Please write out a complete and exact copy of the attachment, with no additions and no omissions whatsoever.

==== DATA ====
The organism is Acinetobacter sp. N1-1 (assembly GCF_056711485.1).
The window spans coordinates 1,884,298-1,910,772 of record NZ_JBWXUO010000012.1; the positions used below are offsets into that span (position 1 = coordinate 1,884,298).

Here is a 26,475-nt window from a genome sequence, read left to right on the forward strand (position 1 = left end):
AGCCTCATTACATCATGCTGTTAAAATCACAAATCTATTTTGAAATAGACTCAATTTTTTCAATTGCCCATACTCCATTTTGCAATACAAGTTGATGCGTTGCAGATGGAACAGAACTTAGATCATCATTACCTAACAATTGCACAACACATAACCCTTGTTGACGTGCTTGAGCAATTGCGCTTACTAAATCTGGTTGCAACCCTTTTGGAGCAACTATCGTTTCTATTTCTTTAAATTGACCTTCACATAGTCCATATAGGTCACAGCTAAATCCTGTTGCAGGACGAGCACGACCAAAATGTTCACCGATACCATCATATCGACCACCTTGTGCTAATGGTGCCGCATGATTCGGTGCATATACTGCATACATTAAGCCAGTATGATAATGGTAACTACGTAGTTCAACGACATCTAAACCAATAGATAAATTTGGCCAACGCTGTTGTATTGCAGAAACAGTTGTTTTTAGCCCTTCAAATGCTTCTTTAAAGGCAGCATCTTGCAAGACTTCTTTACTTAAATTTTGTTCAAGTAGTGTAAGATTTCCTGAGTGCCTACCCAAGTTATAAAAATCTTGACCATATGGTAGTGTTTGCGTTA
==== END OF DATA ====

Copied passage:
The organism is Acinetobacter sp. N1-1 (assembly GCF_056711485.1).
The window spans coordinates 1,884,298-1,910,772 of record NZ_JBWXUO010000012.1; the positions used below are offsets into that span (position 1 = coordinate 1,884,298).

Here is a 26,475-nt window from a genome sequence, read left to right on the forward strand (position 1 = left end):
AGCCTCATTACATCATGCTGTTAAAATCACAAATCTATTTTGAAATAGACTCAATTTTTTCAATTGCCCATACTCCATTTTGCAATACAAGTTGATGCGTTGCAGATGGAACAGAACTTAGATCATCATTACCTAACAATTGCACAACACATAACCCTTGTTGACGTGCTTGAGCAATTGCGCTTACTAAATCTGGTTGCAACCCTTTTGGAGCAACTATCGTTTCTATTTCTTTAAATTGACCTTCACATAGTCCATATAGGTCACAGCTAAATCCTGTTGCAGGACGAGCACGACCAAAATGTTCACCGATACCATCATATCGACCACCTTGTGCTAATGGTGCCGCATGATTCGGTGCATATACTGCATACATTAAGCCAGTATGATAATGGTAACTACGTAGTTCAACGACATCTAAACCAATAGATAAATTTGGCCAACGCTGTTGTATTGCAGAAACAGTTGTTTTTAGCCCTTCAAATGCTTCTTTAAAGGCAGCATCTTGCAAGACTTCTTTACTTAAATTTTGTTCAAGTAGTGTAAGATTTCCTGAGTGCCTACCCAAGTTATAAAAATCTTGACCATATGGTAGTGTTTGCGTTA